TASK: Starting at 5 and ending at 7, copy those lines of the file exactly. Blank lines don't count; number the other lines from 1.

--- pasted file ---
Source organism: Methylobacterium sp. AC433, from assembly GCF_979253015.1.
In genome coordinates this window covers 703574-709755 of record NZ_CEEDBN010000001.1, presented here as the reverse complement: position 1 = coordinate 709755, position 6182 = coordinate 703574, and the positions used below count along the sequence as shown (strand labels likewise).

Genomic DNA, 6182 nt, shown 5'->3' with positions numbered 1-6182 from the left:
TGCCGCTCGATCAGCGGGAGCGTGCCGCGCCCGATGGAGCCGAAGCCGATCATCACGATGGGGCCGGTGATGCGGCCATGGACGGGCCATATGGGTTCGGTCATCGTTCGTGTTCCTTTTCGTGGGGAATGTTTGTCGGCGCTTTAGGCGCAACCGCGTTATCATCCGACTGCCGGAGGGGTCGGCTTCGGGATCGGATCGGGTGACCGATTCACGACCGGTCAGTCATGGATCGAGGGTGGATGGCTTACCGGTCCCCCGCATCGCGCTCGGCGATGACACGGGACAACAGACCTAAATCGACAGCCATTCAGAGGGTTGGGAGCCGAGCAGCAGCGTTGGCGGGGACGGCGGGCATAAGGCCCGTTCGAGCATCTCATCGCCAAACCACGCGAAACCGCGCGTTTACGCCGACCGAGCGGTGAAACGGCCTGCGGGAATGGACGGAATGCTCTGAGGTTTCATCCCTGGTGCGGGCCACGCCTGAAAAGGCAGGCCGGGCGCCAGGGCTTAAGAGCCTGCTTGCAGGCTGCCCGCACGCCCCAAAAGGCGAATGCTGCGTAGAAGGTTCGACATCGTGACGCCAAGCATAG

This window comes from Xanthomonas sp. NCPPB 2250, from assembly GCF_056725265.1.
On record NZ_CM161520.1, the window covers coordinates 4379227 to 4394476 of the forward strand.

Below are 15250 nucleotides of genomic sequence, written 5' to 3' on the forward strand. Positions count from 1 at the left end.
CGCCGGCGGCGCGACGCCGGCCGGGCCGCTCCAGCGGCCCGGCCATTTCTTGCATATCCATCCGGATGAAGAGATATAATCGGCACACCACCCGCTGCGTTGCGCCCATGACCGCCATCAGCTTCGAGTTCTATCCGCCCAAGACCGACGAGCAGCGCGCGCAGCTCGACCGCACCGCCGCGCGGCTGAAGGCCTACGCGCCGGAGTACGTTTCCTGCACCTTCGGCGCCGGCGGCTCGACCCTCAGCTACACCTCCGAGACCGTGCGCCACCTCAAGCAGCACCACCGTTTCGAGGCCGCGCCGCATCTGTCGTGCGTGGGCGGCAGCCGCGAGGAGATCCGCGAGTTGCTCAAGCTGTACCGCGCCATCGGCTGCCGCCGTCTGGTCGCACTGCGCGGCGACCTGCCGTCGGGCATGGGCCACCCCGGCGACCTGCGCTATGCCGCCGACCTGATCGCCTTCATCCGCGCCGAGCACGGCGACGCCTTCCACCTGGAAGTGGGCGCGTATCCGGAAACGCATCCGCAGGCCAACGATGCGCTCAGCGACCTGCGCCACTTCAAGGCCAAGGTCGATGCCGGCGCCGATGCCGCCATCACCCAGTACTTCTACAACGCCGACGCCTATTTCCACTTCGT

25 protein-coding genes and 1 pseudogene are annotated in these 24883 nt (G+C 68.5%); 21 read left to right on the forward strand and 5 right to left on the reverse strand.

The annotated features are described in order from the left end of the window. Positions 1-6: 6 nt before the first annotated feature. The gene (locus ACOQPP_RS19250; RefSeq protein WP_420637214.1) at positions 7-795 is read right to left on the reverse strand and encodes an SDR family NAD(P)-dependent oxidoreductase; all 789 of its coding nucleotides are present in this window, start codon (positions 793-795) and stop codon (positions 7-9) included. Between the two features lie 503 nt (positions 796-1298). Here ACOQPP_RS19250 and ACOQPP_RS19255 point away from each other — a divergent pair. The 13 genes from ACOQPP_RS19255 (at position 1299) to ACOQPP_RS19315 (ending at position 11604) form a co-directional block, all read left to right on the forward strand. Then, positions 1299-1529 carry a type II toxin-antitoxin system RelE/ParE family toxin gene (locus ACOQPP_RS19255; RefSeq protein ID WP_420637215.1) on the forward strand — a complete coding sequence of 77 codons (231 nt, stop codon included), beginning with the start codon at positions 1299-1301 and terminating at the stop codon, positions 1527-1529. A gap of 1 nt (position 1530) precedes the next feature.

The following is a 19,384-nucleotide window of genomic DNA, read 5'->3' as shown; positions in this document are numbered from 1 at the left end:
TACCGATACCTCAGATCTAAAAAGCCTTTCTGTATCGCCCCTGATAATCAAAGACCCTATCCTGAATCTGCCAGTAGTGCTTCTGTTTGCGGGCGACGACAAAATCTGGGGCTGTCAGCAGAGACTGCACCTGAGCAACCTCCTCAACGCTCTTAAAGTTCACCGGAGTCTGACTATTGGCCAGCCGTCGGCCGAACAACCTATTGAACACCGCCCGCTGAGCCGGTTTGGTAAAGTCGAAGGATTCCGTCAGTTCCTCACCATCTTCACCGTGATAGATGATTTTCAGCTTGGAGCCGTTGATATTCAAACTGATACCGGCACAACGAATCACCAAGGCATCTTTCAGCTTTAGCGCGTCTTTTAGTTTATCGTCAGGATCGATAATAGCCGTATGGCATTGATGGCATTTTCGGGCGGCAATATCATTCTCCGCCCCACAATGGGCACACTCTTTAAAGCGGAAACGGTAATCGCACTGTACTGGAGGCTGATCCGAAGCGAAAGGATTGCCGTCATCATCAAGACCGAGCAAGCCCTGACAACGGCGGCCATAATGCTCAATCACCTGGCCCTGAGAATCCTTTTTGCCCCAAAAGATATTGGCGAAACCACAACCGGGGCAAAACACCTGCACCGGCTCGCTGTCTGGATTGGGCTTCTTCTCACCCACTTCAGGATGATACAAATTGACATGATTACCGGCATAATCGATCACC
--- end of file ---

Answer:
This window comes from Xanthomonas sp. NCPPB 2250, from assembly GCF_056725265.1.
On record NZ_CM161520.1, the window covers coordinates 4379227 to 4394476 of the forward strand.

Below are 15250 nucleotides of genomic sequence, written 5' to 3' on the forward strand. Positions count from 1 at the left end.